Monday, March 12, 2018 1:00 am
Back-seat riders should buckle up
Fran Kritz | Washington Post
If you're reading this story from the back seat of car, there's a good chance you're not wearing a seat belt. A recent survey by the Insurance Institute for Highway Safety found that 28 percent of respondents don't always click a seat belt when they're in the back of a car.
The most common reason for not buckling up in the back, according to the 1,172 survey respondents, is that there is no need, because the rear seat is safer than the front. But that's not always true. “Adults have gotten the message that it's safer for kids to ride in the back seat properly restrained, but when it comes to their own safety, there is a common misperception that buckling up is optional,” said Jessica Jermakian, a senior research engineer at IIHS.
According to data from the National Highway Traffic Safety Administration in 2015, 4.3 percent of 22,441 fatalities – or 966 deaths – involved unrestrained people in rear seats. And IIHS research finds that unbuckled rear-seat travelers are eight times as likely as buckled rear-seat passengers to be injured or killed in a crash.
“While the rear seat retains its reputation as the safest part of the car, in reality that is now the front seat for adults and older teenagers,” said Kristy Arbogast, director of engineering at the Center for Injury Research and Prevention at Children's Hospital of Philadelphia.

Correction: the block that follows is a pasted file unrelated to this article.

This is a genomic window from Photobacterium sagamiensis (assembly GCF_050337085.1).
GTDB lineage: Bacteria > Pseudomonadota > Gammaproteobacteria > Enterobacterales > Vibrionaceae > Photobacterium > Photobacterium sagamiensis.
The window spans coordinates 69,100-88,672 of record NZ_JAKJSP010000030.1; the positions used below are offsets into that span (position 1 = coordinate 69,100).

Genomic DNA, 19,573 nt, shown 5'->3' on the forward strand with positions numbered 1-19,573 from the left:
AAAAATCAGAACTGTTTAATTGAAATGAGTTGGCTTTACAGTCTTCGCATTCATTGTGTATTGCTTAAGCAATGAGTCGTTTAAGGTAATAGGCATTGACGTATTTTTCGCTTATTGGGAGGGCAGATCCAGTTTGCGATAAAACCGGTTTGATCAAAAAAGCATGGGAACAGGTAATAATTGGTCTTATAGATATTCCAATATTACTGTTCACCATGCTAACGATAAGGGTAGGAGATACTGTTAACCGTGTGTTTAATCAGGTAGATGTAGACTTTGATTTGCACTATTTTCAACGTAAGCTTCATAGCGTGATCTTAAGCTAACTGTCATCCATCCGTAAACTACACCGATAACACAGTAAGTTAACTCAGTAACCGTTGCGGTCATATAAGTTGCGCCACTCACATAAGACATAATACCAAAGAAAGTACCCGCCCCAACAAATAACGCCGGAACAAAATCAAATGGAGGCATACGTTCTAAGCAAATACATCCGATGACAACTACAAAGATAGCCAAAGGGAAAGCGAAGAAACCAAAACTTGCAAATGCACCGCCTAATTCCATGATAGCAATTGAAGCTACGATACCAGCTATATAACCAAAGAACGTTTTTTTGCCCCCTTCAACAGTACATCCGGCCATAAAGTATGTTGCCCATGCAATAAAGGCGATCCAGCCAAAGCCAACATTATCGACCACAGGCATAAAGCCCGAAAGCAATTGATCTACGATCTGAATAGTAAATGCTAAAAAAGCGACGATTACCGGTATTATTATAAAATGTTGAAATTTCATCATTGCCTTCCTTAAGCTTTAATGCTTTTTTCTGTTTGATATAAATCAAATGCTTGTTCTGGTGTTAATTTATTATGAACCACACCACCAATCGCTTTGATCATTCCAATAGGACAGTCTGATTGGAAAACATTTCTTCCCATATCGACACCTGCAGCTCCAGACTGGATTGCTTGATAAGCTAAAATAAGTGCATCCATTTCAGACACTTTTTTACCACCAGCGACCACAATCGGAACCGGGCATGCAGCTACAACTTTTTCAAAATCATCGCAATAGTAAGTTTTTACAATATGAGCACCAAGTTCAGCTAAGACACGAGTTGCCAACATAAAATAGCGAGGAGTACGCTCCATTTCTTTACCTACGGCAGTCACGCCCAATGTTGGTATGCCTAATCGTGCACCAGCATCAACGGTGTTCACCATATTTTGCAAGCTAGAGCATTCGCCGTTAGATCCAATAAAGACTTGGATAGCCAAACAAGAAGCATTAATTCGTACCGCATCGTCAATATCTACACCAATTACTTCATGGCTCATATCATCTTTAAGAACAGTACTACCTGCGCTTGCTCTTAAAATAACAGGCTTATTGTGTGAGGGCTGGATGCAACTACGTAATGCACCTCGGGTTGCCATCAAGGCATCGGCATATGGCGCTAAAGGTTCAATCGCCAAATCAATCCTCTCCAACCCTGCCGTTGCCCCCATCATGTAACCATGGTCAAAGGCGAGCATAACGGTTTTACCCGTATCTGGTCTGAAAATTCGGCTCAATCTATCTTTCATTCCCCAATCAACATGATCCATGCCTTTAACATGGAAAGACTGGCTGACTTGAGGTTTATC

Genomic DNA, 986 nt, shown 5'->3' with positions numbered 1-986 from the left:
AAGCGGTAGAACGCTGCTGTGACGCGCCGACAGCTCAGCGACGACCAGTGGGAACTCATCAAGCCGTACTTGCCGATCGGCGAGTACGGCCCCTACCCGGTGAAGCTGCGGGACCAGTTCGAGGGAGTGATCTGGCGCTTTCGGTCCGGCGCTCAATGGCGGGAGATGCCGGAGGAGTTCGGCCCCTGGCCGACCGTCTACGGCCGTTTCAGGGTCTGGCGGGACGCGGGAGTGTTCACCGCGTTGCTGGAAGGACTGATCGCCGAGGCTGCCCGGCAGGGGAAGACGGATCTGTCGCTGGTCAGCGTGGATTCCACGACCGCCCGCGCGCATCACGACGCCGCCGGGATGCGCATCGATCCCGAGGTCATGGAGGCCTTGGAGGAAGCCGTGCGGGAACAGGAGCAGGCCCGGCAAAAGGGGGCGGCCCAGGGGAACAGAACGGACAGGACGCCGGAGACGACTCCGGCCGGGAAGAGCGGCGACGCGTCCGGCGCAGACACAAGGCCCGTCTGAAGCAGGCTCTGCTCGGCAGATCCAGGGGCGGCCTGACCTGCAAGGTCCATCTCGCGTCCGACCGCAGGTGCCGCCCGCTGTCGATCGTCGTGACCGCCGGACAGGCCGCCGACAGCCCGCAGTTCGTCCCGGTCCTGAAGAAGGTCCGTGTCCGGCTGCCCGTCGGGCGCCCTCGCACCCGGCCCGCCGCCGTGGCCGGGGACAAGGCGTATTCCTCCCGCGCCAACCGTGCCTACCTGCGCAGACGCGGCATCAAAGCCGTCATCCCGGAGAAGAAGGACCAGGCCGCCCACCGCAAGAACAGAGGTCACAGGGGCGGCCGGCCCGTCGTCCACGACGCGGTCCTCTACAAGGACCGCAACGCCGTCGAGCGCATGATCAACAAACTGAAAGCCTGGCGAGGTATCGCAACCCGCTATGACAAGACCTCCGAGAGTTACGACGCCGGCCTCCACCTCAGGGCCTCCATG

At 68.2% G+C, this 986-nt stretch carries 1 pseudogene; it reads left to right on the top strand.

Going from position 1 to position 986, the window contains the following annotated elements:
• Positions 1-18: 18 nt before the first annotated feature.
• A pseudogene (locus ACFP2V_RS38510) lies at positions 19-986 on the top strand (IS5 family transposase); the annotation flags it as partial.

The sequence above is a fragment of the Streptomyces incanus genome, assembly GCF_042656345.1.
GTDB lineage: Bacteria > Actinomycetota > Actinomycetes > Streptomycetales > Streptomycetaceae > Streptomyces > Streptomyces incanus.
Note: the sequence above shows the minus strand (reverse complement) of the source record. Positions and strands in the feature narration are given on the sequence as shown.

The rear seat hasn't become more dangerous, Arbogast said, “it's that the front seat has become safer.” Improvements to the front seat include lap and shoulder belts with advanced features that reduce forces experienced in a crash and that minimize slack from the belt – few rear seat belts are so designed – and new types of air bags for the driver and passenger, said Jason Levine, executive director of the nonprofit Center for Auto Safety.
While some car models have side rear air bags, these are generally expensive add-ons. People often turn them down to save money or to purchase other extras, such as heated seats and music systems, Levine said.
Thirty-four states and the District of Columbia allow police officers to ticket a driver if the driver or the front-seat passenger is not wearing a seat belt, while only 18 states have the same laws for rear-seat riders.